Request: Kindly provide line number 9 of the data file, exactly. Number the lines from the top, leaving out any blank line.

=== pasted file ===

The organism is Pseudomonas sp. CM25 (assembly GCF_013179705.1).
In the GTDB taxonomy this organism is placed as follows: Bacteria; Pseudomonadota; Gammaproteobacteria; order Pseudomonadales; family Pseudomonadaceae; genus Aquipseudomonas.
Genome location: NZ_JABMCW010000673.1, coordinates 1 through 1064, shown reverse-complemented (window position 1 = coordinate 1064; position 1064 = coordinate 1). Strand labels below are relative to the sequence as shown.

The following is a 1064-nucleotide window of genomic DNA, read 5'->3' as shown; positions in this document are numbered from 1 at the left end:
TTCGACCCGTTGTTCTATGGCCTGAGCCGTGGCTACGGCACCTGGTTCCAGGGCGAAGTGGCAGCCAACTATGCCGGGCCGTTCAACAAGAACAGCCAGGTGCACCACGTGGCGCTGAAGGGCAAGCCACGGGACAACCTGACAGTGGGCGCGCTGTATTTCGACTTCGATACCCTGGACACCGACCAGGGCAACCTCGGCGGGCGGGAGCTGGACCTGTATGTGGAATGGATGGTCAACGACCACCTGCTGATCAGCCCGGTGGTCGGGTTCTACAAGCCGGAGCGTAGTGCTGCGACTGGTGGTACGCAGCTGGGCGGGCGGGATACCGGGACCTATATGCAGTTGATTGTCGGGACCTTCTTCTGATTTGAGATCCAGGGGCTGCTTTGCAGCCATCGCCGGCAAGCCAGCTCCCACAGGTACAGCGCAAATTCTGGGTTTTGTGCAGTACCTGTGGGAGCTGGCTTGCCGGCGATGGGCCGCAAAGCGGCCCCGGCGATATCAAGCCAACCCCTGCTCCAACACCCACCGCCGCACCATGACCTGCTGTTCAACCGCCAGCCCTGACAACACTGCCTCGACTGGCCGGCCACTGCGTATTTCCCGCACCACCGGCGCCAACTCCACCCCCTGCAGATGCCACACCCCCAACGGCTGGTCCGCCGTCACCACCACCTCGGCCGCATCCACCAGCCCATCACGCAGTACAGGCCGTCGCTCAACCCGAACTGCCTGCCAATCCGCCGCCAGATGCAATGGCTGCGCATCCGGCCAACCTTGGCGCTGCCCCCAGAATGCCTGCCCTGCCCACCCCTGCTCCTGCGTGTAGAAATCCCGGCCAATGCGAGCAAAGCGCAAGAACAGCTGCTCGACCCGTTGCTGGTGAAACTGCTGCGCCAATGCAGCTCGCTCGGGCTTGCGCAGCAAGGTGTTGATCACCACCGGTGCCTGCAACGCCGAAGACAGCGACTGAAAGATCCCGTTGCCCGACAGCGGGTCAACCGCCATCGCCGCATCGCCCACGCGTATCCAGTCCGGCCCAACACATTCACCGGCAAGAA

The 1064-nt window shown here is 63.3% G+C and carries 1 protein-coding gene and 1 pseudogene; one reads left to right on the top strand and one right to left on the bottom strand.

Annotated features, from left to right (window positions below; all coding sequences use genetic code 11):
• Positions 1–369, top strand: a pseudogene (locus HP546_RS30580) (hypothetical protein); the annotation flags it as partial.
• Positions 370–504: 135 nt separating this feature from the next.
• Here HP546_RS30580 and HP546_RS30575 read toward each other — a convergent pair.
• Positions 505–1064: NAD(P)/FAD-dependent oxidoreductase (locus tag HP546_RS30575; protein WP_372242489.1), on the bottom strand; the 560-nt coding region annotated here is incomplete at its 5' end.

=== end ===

• Positions 370–504: 135 nt separating this feature from the next.